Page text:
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Impairments must be caused by accepted injuries to be compensable. Section 4 of the SRCA defines an 'impairment' as:
the loss, the loss of the use, or the damage or malfunction, of any part of the body or of any bodily system or function or part of such system or function.
The Guide to the Assessment of the Degree of Permanent Impairment (the Approved Guide) is set out in 2 parts, the second of which is used to assess Defence-related claims. The Approved Guide expands on the definition of impairment above to include the concept of Whole Person Impairment (WPI): 'Evaluation of whole person impairment is a medical appraisal of the nature and extent of the effect of an injury or disease on a person's functional capacity and on the activities of daily living'. The values assigned to impairments in the Approved Guide are designed to express the extent of each impairment as a percentage value of the functional capacity of a normal healthy person.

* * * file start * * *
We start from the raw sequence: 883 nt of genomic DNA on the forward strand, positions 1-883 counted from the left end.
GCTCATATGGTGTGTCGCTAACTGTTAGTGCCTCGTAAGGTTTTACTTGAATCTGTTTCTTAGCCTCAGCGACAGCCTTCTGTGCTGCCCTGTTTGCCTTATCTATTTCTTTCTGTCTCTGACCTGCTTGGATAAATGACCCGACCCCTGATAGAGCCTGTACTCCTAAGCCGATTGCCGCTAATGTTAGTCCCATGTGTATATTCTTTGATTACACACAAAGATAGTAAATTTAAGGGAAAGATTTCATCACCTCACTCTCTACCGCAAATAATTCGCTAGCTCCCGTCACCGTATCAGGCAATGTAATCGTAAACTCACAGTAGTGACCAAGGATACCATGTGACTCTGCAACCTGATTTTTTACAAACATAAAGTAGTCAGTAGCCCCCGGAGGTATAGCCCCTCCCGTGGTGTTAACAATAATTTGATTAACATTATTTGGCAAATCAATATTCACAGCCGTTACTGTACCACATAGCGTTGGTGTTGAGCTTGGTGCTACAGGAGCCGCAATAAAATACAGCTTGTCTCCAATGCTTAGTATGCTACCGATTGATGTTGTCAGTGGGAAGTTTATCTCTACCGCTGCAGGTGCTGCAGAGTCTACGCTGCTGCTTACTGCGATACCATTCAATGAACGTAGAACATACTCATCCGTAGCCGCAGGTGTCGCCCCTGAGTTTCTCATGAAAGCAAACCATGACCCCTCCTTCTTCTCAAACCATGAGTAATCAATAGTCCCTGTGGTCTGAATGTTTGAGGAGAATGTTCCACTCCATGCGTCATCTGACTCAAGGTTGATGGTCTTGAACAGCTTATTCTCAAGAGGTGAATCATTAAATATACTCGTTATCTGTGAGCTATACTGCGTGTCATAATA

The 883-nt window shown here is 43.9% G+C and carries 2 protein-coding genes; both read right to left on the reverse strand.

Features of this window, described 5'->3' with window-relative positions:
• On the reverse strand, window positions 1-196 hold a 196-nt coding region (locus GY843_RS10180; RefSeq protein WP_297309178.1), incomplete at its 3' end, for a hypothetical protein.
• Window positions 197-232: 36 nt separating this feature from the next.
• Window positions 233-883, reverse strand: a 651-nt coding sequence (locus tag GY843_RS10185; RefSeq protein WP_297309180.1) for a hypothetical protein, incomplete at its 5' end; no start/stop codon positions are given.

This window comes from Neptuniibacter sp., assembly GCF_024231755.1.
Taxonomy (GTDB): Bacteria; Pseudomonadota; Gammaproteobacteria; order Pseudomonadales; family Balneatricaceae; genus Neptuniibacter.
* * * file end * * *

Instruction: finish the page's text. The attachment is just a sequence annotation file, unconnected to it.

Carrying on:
While the Approved Guide tries to encompass the concept of WPI, the High Court decisions in Canute v Comcare (2006) HCA 47 (Canute) and Fellowes v MRCC  HCA 38 (Fellowes), as well as the Full Federal Court decision in Robson v MRCC  FCAFC 101 (Robson) must be considered in determining which impairment values are combined, and which must be assessed separately. See chapter 3.4 for more information on WPI.